On the Perils of Buying a Generic Android Tablet

Last week I took possession of a truly generic Android Tablet. It had no brand, model name, nor even any identifiable features. And now it’s dead.

The tablet died within just the first few days, and I do not know why.

This was my first venture into the back-alley gadget world that is Shenzhen, and it will be my last.

When it was alive, this wasn’t a bad tablet for the price ($130).  The device felt cheap, the performance was so-so, and I never did get a chance to test the battery life. It wasn’t terribly good, but my standards were low. So long as it could do basic tablet stuff (and Angry Birds), I would have been happy.

I went into this knowing that the tablet effectively had no warranty. This didn’t bother me before I got it. In spite of my usual bad luck with gadgets, I didn’t expect this one to die (at least not so fast). But now that it is dead I am forced to consider if this really was a good idea.

So what was it like to use? I don’t really know.  I had been planning to take it with me to  conference (I just got home) and use it intensively, but I gave it up for dead before I got a chance to know it. But my first impressions were generally positive. For  cheap tablet, it didn’t seem bad.

But I’m still returning it, not exchanging it. While I know that not all generic tablets are as likely to fail as this one, a second tablet from the same production run will likely have the same risk of failure. And from where I sit, the risk is too high for me to be comfortable with it.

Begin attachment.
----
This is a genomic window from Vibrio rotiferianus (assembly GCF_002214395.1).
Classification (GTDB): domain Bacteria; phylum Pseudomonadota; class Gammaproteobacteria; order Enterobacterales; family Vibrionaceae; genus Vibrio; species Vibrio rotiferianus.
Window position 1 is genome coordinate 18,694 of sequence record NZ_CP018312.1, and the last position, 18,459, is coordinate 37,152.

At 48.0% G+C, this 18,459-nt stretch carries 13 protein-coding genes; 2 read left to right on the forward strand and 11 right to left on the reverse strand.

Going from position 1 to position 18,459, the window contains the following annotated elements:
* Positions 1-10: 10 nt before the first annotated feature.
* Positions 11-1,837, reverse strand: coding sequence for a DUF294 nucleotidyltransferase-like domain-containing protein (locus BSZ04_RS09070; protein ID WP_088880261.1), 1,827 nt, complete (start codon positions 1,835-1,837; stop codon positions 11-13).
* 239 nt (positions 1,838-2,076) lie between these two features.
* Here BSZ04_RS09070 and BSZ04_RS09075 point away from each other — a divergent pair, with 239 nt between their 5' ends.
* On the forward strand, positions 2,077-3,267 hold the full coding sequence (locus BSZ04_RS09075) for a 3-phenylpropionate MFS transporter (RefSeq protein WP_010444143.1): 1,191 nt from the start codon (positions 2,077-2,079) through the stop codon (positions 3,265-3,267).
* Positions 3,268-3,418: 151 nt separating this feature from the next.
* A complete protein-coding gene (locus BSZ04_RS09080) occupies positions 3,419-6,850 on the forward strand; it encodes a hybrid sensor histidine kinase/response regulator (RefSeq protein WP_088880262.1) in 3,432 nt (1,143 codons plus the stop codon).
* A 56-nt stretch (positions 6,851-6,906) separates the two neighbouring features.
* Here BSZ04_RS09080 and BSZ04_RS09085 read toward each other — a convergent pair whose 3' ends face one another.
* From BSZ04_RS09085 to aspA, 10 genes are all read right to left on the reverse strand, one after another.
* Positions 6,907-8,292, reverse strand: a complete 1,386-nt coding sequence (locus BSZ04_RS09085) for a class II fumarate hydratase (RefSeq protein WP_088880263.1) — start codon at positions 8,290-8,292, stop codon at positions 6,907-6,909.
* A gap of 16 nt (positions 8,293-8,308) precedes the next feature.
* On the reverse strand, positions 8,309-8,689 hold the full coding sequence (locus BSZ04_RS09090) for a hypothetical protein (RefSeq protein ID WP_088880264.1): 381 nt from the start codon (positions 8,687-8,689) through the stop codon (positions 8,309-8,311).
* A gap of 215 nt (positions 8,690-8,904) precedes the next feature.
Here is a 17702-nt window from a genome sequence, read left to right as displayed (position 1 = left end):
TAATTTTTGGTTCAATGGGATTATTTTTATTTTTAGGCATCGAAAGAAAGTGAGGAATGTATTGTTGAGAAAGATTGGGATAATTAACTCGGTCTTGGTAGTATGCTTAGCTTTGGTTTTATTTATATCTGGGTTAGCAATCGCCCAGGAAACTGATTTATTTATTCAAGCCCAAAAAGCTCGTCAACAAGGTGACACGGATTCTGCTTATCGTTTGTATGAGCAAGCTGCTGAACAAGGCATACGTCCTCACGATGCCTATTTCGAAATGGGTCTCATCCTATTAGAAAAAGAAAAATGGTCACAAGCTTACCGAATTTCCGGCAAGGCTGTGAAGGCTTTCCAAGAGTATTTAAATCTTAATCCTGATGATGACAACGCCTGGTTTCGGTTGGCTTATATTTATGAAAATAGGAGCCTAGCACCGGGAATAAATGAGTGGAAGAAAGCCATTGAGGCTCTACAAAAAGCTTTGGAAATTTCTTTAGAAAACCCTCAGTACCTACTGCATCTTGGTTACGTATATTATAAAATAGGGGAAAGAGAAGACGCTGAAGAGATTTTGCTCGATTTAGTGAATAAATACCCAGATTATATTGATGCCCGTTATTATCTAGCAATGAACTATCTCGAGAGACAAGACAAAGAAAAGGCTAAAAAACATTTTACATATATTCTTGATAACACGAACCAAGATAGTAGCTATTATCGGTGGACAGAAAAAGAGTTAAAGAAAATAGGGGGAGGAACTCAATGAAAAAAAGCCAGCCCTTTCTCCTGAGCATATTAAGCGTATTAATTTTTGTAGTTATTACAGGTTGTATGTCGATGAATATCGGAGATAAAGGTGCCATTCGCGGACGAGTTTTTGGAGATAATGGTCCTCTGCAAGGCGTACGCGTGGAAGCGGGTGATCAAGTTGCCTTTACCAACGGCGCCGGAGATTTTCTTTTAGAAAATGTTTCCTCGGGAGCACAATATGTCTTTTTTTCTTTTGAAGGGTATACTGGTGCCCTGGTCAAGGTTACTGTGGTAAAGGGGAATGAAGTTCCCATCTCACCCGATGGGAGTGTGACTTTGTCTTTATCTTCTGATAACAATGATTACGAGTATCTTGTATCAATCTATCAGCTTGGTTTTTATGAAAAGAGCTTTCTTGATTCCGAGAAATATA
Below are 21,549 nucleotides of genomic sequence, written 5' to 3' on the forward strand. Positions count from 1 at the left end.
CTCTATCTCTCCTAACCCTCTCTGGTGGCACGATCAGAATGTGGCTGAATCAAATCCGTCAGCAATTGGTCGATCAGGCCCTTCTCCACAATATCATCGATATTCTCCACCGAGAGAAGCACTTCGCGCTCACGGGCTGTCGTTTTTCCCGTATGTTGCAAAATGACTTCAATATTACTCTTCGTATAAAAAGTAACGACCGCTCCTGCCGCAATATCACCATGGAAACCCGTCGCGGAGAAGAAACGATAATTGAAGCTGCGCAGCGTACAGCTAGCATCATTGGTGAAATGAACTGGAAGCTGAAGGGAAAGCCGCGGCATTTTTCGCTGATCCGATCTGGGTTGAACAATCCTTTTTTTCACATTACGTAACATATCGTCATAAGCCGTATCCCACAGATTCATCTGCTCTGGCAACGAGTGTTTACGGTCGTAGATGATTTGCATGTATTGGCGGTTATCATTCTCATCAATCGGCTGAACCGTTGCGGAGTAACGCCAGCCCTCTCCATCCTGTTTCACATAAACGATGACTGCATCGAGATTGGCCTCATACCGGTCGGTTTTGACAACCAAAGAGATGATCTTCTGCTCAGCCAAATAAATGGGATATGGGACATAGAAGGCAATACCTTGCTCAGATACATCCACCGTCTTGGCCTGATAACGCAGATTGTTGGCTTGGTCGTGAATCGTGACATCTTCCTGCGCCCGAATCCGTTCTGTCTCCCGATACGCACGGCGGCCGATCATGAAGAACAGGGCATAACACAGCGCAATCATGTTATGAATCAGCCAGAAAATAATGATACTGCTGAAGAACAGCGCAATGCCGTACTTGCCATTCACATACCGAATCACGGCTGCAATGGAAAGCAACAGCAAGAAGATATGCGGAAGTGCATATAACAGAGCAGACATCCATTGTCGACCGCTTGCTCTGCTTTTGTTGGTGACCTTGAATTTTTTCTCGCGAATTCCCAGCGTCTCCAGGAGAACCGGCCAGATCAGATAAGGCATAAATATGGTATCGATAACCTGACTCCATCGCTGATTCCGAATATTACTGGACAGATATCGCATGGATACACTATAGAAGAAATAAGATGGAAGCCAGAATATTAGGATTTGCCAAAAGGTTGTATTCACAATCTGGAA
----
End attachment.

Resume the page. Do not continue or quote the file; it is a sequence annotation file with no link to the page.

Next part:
Nate Hoffelder

View posts by Nate Hoffelder
Nate Hoffelder is the founder and editor of The Digital Reader. He has been blogging about indie authors since 2010 while learning new tech skills weekly. He fixes author sites, and shares what he learns on The Digital Reader's blog. In his spare time, he fosters dogs for A Forever Home, a local rescue group.


  1. […] space quite right. And I have the feeling that the screen is slightly crooked in the frame.Update: It’s dead. The hardware turned out to be crappier than I expected.But aside from that, the specs and […]

  2. Mike Cane16 February, 2012

    Why do you think I keep telling you to avoid the craptabs? THIS is why. Steve Chippy Paine bought a KNOWN BRAND Chinese tablet and it dropped dead within a MONTH! Welcome to the world of Sudden Tablet Death Syndrome. Crappy engineering. Who knows if it’s a short, a bad battery, a bad connector, or a rejected part that was scammed to them from some supplier who gave them a “deal”? It could be a part that costs a fraction of a cent that’s gummed up the whole works. You never can tell. Now stay the hell away from them.

  3. Jon Jermey16 February, 2012

    According to my observations you can buy at least two generic tablets off eBay — and probably closer to three — for the same price as a name brand. So buy two, and if one drops dead you’re still in the money. And if that one only works for just six months, well, you’ll probably find the name brand tablet has dropped in price by that much during the interval.

    I have a no-name eReader and a no-name GPS and I’m delighted with them.

    1. Nate Hoffelder16 February, 2012

      Yes, but if you did that you’d have a tablet that was far less capable than a premium tablet which costs the same s the premium tablet.


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